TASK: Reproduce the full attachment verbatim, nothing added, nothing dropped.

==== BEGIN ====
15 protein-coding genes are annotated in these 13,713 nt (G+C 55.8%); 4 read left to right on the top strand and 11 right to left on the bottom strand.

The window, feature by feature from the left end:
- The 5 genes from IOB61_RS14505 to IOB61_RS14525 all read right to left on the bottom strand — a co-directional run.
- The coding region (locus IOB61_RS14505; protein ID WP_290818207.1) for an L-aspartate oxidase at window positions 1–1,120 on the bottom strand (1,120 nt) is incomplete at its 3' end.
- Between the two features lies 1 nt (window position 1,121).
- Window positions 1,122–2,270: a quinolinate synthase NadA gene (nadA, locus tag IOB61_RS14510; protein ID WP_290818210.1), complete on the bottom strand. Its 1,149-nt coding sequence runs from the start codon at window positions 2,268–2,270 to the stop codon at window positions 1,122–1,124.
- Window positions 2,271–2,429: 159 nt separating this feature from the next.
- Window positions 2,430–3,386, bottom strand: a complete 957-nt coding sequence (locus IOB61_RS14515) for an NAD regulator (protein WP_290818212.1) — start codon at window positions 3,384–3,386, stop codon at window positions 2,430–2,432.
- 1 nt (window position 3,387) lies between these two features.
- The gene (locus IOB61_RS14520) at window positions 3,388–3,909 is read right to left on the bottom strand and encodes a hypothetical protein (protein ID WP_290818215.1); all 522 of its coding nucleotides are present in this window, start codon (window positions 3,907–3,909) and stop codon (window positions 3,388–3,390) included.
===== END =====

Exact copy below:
15 protein-coding genes are annotated in these 13,713 nt (G+C 55.8%); 4 read left to right on the top strand and 11 right to left on the bottom strand.

The window, feature by feature from the left end:
- The 5 genes from IOB61_RS14505 to IOB61_RS14525 all read right to left on the bottom strand — a co-directional run.
- The coding region (locus IOB61_RS14505; protein ID WP_290818207.1) for an L-aspartate oxidase at window positions 1–1,120 on the bottom strand (1,120 nt) is incomplete at its 3' end.
- Between the two features lies 1 nt (window position 1,121).
- Window positions 1,122–2,270: a quinolinate synthase NadA gene (nadA, locus tag IOB61_RS14510; protein ID WP_290818210.1), complete on the bottom strand. Its 1,149-nt coding sequence runs from the start codon at window positions 2,268–2,270 to the stop codon at window positions 1,122–1,124.
- Window positions 2,271–2,429: 159 nt separating this feature from the next.
- Window positions 2,430–3,386, bottom strand: a complete 957-nt coding sequence (locus IOB61_RS14515) for an NAD regulator (protein WP_290818212.1) — start codon at window positions 3,384–3,386, stop codon at window positions 2,430–2,432.
- 1 nt (window position 3,387) lies between these two features.
- The gene (locus IOB61_RS14520) at window positions 3,388–3,909 is read right to left on the bottom strand and encodes a hypothetical protein (protein ID WP_290818215.1); all 522 of its coding nucleotides are present in this window, start codon (window positions 3,907–3,909) and stop codon (window positions 3,388–3,390) included.